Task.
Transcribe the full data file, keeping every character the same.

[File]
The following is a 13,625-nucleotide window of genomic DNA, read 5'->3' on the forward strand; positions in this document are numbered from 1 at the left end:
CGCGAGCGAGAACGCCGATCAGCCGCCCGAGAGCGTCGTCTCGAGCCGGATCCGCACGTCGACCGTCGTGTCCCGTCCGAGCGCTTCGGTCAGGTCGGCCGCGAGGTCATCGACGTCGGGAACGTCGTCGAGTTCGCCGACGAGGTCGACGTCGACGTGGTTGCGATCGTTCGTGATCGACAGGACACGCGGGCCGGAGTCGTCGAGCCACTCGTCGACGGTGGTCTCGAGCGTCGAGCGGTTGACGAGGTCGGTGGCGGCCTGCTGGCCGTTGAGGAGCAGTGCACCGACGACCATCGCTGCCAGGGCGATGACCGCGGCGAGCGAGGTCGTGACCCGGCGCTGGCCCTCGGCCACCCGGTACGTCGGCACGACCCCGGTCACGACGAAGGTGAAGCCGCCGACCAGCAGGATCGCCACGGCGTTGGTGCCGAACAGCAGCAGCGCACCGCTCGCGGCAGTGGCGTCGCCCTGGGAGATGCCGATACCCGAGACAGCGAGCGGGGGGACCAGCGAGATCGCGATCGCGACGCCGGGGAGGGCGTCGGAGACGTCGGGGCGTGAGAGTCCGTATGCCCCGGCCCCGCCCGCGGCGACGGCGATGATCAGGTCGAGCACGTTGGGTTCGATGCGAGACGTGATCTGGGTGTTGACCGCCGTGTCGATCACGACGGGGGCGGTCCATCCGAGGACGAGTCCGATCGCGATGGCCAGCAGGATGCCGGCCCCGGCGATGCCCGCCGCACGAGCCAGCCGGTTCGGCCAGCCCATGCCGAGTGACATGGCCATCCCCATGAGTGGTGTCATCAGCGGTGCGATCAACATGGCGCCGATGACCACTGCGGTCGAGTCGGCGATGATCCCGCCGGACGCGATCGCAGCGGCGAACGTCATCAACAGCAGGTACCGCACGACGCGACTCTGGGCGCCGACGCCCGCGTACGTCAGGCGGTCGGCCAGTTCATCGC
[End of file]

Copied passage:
The following is a 13,625-nucleotide window of genomic DNA, read 5'->3' on the forward strand; positions in this document are numbered from 1 at the left end:
CGCGAGCGAGAACGCCGATCAGCCGCCCGAGAGCGTCGTCTCGAGCCGGATCCGCACGTCGACCGTCGTGTCCCGTCCGAGCGCTTCGGTCAGGTCGGCCGCGAGGTCATCGACGTCGGGAACGTCGTCGAGTTCGCCGACGAGGTCGACGTCGACGTGGTTGCGATCGTTCGTGATCGACAGGACACGCGGGCCGGAGTCGTCGAGCCACTCGTCGACGGTGGTCTCGAGCGTCGAGCGGTTGACGAGGTCGGTGGCGGCCTGCTGGCCGTTGAGGAGCAGTGCACCGACGACCATCGCTGCCAGGGCGATGACCGCGGCGAGCGAGGTCGTGACCCGGCGCTGGCCCTCGGCCACCCGGTACGTCGGCACGACCCCGGTCACGACGAAGGTGAAGCCGCCGACCAGCAGGATCGCCACGGCGTTGGTGCCGAACAGCAGCAGCGCACCGCTCGCGGCAGTGGCGTCGCCCTGGGAGATGCCGATACCCGAGACAGCGAGCGGGGGGACCAGCGAGATCGCGATCGCGACGCCGGGGAGGGCGTCGGAGACGTCGGGGCGTGAGAGTCCGTATGCCCCGGCCCCGCCCGCGGCGACGGCGATGATCAGGTCGAGCACGTTGGGTTCGATGCGAGACGTGATCTGGGTGTTGACCGCCGTGTCGATCACGACGGGGGCGGTCCATCCGAGGACGAGTCCGATCGCGATGGCCAGCAGGATGCCGGCCCCGGCGATGCCCGCCGCACGAGCCAGCCGGTTCGGCCAGCCCATGCCGAGTGACATGGCCATCCCCATGAGTGGTGTCATCAGCGGTGCGATCAACATGGCGCCGATGACCACTGCGGTCGAGTCGGCGATGATCCCGCCGGACGCGATCGCAGCGGCGAACGTCATCAACAGCAGGTACCGCACGACGCGACTCTGGGCGCCGACGCCCGCGTACGTCAGGCGGTCGGCCAGTTCATCGC